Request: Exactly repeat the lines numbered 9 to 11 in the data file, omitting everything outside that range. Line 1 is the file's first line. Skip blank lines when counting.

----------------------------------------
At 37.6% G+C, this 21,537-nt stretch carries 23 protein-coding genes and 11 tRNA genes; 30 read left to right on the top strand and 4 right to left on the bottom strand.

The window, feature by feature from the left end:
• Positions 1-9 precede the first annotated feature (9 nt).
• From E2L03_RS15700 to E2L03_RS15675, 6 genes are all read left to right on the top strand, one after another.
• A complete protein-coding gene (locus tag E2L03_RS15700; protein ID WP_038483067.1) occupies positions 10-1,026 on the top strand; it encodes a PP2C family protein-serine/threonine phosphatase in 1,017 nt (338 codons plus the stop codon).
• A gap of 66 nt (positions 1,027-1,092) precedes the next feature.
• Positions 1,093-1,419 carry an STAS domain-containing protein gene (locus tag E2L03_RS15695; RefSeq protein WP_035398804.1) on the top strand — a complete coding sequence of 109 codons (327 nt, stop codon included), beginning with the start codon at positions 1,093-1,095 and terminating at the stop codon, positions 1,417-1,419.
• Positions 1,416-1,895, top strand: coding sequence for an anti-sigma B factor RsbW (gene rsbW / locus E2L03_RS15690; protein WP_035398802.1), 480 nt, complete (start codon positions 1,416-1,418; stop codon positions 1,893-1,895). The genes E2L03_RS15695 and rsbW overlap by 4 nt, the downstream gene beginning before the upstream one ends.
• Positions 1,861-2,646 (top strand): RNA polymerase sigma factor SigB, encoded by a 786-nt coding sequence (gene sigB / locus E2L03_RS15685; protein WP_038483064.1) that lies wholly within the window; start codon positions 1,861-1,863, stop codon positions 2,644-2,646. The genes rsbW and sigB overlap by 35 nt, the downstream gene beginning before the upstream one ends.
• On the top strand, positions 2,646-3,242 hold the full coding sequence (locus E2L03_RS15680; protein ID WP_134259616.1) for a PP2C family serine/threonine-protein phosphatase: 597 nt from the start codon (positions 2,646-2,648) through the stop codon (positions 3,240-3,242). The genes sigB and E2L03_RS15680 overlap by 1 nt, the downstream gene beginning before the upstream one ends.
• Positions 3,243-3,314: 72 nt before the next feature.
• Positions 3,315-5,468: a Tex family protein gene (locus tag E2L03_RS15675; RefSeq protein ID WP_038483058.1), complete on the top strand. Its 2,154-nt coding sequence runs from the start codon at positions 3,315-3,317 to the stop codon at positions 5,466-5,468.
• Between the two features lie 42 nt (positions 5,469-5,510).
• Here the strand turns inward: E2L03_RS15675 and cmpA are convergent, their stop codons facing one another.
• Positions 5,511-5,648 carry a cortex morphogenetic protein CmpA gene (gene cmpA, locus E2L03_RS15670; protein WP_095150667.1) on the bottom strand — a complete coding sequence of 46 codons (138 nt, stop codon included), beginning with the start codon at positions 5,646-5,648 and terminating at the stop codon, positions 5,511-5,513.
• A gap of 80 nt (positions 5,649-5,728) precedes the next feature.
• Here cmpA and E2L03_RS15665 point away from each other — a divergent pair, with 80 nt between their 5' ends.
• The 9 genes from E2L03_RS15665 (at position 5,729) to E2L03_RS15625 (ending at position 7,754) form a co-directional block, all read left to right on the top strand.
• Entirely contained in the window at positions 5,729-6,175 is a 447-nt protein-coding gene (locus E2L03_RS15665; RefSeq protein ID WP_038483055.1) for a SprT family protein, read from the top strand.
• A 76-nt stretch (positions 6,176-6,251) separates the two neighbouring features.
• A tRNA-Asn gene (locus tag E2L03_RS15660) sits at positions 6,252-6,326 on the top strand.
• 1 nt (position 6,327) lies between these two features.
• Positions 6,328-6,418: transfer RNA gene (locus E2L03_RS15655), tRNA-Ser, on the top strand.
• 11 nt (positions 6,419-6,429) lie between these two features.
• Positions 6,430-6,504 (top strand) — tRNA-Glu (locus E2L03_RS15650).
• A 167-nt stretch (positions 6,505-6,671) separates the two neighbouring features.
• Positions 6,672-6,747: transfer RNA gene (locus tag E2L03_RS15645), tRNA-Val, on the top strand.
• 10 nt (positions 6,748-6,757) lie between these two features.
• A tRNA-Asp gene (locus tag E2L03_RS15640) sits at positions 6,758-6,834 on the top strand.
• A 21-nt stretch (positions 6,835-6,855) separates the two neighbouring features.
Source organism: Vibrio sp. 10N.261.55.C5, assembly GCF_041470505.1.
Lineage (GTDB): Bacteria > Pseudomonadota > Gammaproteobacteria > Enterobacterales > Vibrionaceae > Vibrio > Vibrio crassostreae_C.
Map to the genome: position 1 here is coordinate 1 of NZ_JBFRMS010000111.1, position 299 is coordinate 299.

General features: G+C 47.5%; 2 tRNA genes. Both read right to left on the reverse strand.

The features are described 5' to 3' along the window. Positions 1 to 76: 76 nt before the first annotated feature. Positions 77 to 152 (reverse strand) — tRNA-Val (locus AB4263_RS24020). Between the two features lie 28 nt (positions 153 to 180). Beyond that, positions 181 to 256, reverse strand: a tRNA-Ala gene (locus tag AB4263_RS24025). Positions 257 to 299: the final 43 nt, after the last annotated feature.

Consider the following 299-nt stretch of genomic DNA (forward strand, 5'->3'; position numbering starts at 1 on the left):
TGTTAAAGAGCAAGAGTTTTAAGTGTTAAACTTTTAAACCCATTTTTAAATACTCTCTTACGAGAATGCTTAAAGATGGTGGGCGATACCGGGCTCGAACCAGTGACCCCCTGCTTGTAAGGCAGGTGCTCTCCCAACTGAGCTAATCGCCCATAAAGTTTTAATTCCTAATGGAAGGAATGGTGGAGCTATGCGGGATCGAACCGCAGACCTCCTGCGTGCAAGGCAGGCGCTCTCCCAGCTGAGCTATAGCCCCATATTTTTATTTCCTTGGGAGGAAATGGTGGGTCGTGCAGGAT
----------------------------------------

• Positions 1,861-2,646 (top strand): RNA polymerase sigma factor SigB, encoded by a 786-nt coding sequence (gene sigB / locus E2L03_RS15685; protein WP_038483064.1) that lies wholly within the window; start codon positions 1,861-1,863, stop codon positions 2,644-2,646. The genes rsbW and sigB overlap by 35 nt, the downstream gene beginning before the upstream one ends.
• On the top strand, positions 2,646-3,242 hold the full coding sequence (locus E2L03_RS15680; protein ID WP_134259616.1) for a PP2C family serine/threonine-protein phosphatase: 597 nt from the start codon (positions 2,646-2,648) through the stop codon (positions 3,240-3,242). The genes sigB and E2L03_RS15680 overlap by 1 nt, the downstream gene beginning before the upstream one ends.
• Positions 3,243-3,314: 72 nt before the next feature.